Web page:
May 25, 2022
The private sector has pressed government to bolster support for private businesses given the imminent “food catastrophe” arising from many global phenomena topped by the Russian invasion that compel food producers to ban export.
Russia, Ukraine, India, among others, have already stopped wheat exports while many other countries contemplate to keep their food production for their own security.
As such, Philippines faces food security threats, along with soaring food prices, because of its heavy food import dependence.
Philippine Chamber of Agriculture and Food Inc. (PCAFI) President Danilo V. Fausto said the private sector plays a critical role now that the country still lurks with travails from Covid 19.
“Government should provide the right environment and incentives for the private sector to invest, expand their production, value chain and supply chain logistics,” said Fausto at PCAFI’s first face-to-face assembly two years since the pandemic began.
“Government should not kill them with competition from cheap and subsidized imported products.”
While the Department of Agriculture (DA) has made importation its pivotal policy to produce food, this is a mere short term solution.
“Providing cheap food for the consumers and fighting inflation through imports is a short term solution. Producing our own food requirements, although a longer process, will be more sustainable for our people,” Fausto said.
The private sector provides 95% of the investments that bring about agriculture production, he stressed.
In the face of world hunger, the more should agriculture sector get a bigger share in budgetary increase even despite the country’s ballooning debt of P12.7 trillion.
“We appeal that food production should not be sacrificed as the Department of Budget and Management undertakes hair-cuts for future budget allocation.”
Livestock and poultry, contributing a third or 30% of agricultural production should get a sizable budget from only 3-4% of the DA budget.
With the supply of imported feed wheat now limited, local corn production should be raised. Corn supply is currently at measly 57% sufficiency level. Feed wheat is an alternative to corn which represents 60% of feed ingredients. Feed itself represents around 70% of cost in growing chickens and pigs.
Cheaper alternative to feed inputs should be tapped as those developed by Filipino scientists from University of the Philippines Los Banos.
DA should promote use of inorganic oil-based fertilizers, utilizing organic materials, resulting in equally high yield and efficient production of rice and other crops.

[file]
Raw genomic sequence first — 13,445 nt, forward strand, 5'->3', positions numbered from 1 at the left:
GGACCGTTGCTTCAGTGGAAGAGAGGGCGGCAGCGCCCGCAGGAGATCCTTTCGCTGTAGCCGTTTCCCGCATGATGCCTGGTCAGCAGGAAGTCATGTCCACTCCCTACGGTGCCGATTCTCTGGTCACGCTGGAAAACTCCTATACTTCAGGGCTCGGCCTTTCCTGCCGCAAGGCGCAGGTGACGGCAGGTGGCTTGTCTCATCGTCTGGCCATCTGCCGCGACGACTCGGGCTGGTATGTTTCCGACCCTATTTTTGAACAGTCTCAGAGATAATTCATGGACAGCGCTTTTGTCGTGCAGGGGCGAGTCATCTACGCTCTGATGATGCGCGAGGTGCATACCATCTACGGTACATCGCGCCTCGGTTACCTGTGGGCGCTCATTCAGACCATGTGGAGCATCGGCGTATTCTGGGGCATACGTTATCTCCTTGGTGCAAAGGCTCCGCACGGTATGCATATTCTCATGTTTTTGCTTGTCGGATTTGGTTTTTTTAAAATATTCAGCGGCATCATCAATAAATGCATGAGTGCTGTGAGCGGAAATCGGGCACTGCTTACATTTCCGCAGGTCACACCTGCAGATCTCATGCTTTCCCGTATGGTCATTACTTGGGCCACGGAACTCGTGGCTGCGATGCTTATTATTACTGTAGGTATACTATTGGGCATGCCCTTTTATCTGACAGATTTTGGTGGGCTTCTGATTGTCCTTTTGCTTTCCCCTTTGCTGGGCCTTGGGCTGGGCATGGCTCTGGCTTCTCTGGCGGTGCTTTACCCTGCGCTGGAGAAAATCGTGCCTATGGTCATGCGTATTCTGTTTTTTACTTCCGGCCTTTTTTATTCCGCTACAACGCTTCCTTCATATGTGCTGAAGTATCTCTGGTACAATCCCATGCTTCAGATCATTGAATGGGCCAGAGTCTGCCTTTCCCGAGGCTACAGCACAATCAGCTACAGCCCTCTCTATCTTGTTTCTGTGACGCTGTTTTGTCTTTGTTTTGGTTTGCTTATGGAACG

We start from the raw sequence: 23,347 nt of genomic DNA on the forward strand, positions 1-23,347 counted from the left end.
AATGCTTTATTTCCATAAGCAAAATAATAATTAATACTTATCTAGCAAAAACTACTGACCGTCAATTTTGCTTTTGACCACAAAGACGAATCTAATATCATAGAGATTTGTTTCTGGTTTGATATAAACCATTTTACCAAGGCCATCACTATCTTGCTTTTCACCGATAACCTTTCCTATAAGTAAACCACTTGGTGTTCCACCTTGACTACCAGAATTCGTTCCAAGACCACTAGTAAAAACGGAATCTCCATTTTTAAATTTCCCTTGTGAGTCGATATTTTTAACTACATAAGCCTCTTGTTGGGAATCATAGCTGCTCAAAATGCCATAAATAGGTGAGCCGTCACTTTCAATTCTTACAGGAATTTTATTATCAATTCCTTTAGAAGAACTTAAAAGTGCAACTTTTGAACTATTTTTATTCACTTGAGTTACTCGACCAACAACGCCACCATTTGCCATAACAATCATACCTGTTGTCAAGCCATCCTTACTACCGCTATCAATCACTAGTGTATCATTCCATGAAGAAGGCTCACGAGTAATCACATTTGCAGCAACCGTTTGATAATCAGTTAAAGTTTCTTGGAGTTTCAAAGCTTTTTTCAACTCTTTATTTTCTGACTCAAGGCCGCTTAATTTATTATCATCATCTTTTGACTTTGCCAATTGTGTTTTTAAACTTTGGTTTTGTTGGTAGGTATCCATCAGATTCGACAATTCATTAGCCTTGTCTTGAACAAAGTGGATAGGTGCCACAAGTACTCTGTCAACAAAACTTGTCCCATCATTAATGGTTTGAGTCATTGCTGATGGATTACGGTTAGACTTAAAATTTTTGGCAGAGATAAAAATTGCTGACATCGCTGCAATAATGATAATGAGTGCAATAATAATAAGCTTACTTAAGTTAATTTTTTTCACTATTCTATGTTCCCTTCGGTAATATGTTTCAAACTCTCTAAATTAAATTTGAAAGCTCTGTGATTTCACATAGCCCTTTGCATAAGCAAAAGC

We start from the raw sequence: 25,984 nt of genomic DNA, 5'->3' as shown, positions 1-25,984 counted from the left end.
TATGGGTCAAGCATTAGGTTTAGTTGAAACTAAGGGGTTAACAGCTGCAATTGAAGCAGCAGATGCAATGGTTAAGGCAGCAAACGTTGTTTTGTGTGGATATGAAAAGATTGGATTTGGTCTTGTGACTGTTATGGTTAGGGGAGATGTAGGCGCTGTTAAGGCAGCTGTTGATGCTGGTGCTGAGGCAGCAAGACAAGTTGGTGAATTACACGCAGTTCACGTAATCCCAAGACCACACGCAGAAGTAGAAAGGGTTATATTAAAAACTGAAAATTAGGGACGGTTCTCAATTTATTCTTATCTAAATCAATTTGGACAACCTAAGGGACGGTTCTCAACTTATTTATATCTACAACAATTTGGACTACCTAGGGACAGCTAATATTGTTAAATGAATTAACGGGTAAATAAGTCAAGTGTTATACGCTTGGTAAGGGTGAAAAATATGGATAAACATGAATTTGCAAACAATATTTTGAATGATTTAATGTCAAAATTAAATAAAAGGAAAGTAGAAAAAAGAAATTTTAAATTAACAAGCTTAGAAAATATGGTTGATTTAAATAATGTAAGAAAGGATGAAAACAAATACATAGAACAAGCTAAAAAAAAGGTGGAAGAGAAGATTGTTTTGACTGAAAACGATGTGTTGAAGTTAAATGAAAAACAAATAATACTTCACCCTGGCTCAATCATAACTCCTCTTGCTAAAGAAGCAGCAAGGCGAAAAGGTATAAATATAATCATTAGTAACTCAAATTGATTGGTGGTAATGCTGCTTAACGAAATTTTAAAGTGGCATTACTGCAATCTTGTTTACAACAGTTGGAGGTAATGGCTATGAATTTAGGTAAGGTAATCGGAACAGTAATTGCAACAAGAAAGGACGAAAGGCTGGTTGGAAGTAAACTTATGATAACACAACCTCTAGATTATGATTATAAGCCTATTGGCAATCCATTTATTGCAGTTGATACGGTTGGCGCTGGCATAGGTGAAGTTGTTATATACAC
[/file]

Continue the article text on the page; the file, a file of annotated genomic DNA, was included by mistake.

PCAFI expects ratification of the Philippine Livestock Industry Development Act.
It has repeatedly appealed for the establishment of a first border quarantine facility, undertaking food safety measures amid the debilitating African swine flu and fighting smuggling of agriculture products.
All tax revenues derived from imported commodities must be utilized to the same sector where it was generated to help develop the said industry.
If the Regional Comprehensive Economic Partnership (RCEP) is ratified, incentives should be given for export winners to expand jobs creation. More protection should be granted to losing products facing stiffer competition from imports.
“More products have to be supported to expand our variety of agricultural exports to bring in more dollars, We must not suffer the same fate from our painful lessons when we joined the World Trade Organization,” said Fausto.
“Appropriate laws were passed by Congress and the Senate. But the implementation of these laws were not done to keep our affected agriculture sub-sectors protected, compared to other countries like Vietnam and Thailand.”
PCAFI also presses government to implement the following long awaited programs.
- Establishment of reliable and real time data information system.
- Incentives to investments and easy access to credit and capital. Review of the implementation priorities of Philippine guarantee fund.
Out of the total outstanding guarantee done by Philippine Guarantee Corp. (PGC) of ₱207 billion, only ₱500 million is for agriculture credit and ₱300 million for micro small medium enterpries (MSMEs).
But a whopping ₱203 billion is allocated for real estate, benefitting big developers that do not need to be guaranteed by government.
The farm sector also needs more the institutionalization of the use of warehouse receipts in guaranteeing credit which is a former function of the bankrupt Quedan and Rural Guarantee Corp.
- Rationalizing legal framework for the use of generic seeds for corn and balancing the use of organic fertilizers to reduce dependence on expensive oil- based inorganic fertilizers
- Accelerate effort to farm consolidation and clustering for mechanization and economies of scale. (Melody Mendoza Aguiba)